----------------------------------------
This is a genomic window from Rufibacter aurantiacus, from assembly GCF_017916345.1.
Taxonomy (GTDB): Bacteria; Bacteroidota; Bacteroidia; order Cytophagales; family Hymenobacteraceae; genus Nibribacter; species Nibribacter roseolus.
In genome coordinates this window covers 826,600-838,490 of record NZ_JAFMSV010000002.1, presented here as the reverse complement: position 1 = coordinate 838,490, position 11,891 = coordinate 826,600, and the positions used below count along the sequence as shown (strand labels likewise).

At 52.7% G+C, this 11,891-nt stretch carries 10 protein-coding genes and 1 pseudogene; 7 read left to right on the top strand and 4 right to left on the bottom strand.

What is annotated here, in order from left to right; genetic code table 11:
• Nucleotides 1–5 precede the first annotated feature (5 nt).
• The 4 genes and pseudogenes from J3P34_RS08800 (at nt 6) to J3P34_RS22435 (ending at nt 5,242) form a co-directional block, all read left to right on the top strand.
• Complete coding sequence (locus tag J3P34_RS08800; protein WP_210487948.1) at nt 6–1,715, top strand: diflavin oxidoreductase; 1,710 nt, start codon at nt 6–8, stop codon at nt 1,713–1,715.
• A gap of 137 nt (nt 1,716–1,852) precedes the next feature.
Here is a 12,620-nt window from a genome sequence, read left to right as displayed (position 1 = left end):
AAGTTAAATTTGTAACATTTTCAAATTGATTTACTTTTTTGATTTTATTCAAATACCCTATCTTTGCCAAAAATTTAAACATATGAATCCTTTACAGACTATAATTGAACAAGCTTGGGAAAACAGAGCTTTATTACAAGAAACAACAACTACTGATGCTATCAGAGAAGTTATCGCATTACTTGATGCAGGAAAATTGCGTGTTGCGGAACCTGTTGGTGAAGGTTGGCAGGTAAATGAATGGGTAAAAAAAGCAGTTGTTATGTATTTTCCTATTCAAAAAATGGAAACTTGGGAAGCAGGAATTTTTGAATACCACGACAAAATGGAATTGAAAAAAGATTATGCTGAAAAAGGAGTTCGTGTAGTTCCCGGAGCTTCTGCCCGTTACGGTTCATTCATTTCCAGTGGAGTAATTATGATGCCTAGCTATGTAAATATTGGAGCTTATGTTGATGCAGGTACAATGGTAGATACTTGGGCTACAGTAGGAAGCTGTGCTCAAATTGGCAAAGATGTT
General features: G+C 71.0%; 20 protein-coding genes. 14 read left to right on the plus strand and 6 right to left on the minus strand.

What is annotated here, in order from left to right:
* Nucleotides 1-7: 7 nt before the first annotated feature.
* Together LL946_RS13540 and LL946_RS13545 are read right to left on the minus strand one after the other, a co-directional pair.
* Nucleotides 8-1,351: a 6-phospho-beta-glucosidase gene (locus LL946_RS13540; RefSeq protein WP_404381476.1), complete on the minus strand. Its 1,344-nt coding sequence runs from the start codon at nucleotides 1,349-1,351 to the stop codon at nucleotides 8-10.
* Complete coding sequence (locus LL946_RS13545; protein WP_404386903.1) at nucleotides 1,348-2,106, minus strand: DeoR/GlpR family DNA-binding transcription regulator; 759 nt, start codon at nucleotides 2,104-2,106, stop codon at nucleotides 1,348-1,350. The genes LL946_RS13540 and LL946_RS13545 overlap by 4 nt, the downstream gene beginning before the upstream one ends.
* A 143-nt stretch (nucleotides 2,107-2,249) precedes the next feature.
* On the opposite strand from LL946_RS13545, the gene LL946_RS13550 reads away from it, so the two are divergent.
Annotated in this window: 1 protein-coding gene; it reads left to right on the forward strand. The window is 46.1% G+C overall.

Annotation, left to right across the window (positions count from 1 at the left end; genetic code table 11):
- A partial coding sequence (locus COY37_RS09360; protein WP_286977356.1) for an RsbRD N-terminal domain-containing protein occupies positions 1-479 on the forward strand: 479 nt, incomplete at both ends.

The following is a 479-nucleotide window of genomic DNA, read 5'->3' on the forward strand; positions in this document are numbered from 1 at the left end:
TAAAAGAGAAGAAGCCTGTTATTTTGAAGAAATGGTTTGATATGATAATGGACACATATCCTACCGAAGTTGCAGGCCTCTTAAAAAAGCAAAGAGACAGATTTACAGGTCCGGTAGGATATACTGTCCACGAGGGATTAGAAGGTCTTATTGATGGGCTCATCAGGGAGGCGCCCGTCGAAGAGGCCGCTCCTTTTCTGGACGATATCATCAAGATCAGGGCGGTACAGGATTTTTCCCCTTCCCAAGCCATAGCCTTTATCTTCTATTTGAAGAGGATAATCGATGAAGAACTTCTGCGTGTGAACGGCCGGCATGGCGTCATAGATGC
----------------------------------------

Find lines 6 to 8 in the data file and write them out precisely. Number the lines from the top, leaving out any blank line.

• Nucleotides 1–5 precede the first annotated feature (5 nt).
• The 4 genes and pseudogenes from J3P34_RS08800 (at nt 6) to J3P34_RS22435 (ending at nt 5,242) form a co-directional block, all read left to right on the top strand.
• Complete coding sequence (locus tag J3P34_RS08800; protein WP_210487948.1) at nt 6–1,715, top strand: diflavin oxidoreductase; 1,710 nt, start codon at nt 6–8, stop codon at nt 1,713–1,715.